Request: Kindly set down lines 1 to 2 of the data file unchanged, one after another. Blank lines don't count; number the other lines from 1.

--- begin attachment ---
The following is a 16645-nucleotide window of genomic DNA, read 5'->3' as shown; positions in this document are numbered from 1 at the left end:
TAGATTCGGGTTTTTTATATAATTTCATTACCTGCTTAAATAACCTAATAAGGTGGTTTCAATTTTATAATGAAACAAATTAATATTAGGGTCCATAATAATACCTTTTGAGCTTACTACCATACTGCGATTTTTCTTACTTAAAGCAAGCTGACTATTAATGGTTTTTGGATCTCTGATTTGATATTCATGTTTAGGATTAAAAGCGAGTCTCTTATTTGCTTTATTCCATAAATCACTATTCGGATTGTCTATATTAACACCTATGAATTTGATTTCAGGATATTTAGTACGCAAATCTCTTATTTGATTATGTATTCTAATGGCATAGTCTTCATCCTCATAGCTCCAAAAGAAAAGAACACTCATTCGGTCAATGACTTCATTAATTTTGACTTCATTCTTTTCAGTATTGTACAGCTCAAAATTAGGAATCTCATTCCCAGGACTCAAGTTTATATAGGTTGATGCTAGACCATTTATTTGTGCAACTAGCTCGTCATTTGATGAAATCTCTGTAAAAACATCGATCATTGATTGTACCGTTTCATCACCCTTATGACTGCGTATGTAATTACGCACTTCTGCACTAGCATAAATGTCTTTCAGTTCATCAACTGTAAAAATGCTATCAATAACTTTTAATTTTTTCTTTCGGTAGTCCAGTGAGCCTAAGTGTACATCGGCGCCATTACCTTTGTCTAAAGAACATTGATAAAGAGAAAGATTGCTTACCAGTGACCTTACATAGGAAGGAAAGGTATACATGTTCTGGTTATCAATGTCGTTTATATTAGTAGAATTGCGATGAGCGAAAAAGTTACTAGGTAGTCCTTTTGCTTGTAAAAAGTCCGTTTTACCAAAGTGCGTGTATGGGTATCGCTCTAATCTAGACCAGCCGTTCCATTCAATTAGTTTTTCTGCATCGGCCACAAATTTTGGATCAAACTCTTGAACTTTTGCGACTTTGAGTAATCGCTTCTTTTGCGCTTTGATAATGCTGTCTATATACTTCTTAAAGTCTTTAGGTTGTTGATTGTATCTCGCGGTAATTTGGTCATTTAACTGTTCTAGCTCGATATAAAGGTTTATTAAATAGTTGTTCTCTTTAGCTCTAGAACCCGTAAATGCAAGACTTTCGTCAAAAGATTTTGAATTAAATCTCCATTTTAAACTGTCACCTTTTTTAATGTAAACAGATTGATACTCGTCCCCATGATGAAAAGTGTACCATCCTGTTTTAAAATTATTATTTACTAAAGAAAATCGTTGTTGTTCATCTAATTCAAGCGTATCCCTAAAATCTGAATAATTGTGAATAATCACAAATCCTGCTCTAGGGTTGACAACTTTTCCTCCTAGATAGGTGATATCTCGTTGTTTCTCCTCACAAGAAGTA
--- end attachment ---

The following is a 16645-nucleotide window of genomic DNA, read 5'->3' as shown; positions in this document are numbered from 1 at the left end:
TAGATTCGGGTTTTTTATATAATTTCATTACCTGCTTAAATAACCTAATAAGGTGGTTTCAATTTTATAATGAAACAAATTAATATTAGGGTCCATAATAATACCTTTTGAGCTTACTACCATACTGCGATTTTTCTTACTTAAAGCAAGCTGACTATTAATGGTTTTTGGATCTCTGATTTGATATTCATGTTTAGGATTAAAAGCGAGTCTCTTATTTGCTTTATTCCATAAATCACTATTCGGATTGTCTATATTAACACCTATGAATTTGATTTCAGGATATTTAGTACGCAAATCTCTTATTTGATTATGTATTCTAATGGCATAGTCTTCATCCTCATAGCTCCAAAAGAAAAGAACACTCATTCGGTCAATGACTTCATTAATTTTGACTTCATTCTTTTCAGTATTGTACAGCTCAAAATTAGGAATCTCATTCCCAGGACTCAAGTTTATATAGGTTGATGCTAGACCATTTATTTGTGCAACTAGCTCGTCATTTGATGAAATCTCTGTAAAAACATCGATCATTGATTGTACCGTTTCATCACCCTTATGACTGCGTATGTAATTACGCACTTCTGCACTAGCATAAATGTCTTTCAGTTCATCAACTGTAAAAATGCTATCAATAACTTTTAATTTTTTCTTTCGGTAGTCCAGTGAGCCTAAGTGTACATCGGCGCCATTACCTTTGTCTAAAGAACATTGATAAAGAGAAAGATTGCTTACCAGTGACCTTACATAGGAAGGAAAGGTATACATGTTCTGGTTATCAATGTCGTTTATATTAGTAGAATTGCGATGAGCGAAAAAGTTACTAGGTAGTCCTTTTGCTTGTAAAAAGTCCGTTTTACCAAAGTGCGTGTATGGGTATCGCTCTAATCTAGACCAGCCGTTCCATTCAATTAGTTTTTCTGCATCGGCCACAAATTTTGGATCAAACTCTTGAACTTTTGCGACTTTGAGTAATCGCTTCTTTTGCGCTTTGATAATGCTGTCTATATACTTCTTAAAGTCTTTAGGTTGTTGATTGTATCTCGCGGTAATTTGGTCATTTAACTGTTCTAGCTCGATATAAAGGTTTATTAAATAGTTGTTCTCTTTAGCTCTAGAACCCGTAAATGCAAGACTTTCGTCAAAAGATTTTGAATTAAATCTCCATTTTAAACTGTCACCTTTTTTAATGTAAACAGATTGATACTCGTCCCCATGATGAAAAGTGTACCATCCTGTTTTAAAATTATTATTTACTAAAGAAAATCGTTGTTGTTCATCTAATTCAAGCGTATCCCTAAAATCTGAATAATTGTGAATAATCACAAATCCTGCTCTAGGGTTGACAACTTTTCCTCCTAGATAGGTGATATCTCGTTGTTTCTCCTCACAAGAAGTA